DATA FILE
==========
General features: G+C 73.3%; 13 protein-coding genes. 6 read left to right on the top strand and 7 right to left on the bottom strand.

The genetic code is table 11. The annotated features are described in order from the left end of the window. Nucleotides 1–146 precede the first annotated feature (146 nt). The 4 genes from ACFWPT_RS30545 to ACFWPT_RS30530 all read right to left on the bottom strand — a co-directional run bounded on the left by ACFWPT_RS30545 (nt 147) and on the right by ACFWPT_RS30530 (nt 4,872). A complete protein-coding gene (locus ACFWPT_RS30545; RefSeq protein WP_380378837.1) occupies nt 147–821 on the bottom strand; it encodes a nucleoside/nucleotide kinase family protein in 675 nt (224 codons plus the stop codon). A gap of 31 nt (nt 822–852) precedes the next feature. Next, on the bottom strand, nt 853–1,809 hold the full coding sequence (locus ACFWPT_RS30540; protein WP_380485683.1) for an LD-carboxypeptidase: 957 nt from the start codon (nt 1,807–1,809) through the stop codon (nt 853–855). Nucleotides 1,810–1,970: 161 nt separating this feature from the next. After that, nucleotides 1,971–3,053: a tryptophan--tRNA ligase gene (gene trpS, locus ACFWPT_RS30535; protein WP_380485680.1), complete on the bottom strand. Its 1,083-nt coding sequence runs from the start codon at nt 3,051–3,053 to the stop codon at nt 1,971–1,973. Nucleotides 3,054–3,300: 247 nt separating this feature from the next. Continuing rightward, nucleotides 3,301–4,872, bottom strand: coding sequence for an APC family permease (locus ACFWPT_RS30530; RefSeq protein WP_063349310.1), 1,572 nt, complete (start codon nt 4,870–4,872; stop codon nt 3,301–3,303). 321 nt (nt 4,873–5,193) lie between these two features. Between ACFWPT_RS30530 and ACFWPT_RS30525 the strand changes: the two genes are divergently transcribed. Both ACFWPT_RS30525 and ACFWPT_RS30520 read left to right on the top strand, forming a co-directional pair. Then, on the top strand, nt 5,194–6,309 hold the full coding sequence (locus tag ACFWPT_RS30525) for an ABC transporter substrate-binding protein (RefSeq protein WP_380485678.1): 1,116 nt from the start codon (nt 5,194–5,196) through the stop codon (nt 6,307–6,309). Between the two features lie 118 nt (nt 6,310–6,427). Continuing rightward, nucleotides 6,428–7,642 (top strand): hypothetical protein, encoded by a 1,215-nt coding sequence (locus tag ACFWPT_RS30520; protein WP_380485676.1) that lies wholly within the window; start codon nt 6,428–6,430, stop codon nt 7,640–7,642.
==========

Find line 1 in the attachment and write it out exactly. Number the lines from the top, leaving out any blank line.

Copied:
General features: G+C 73.3%; 13 protein-coding genes. 6 read left to right on the top strand and 7 right to left on the bottom strand.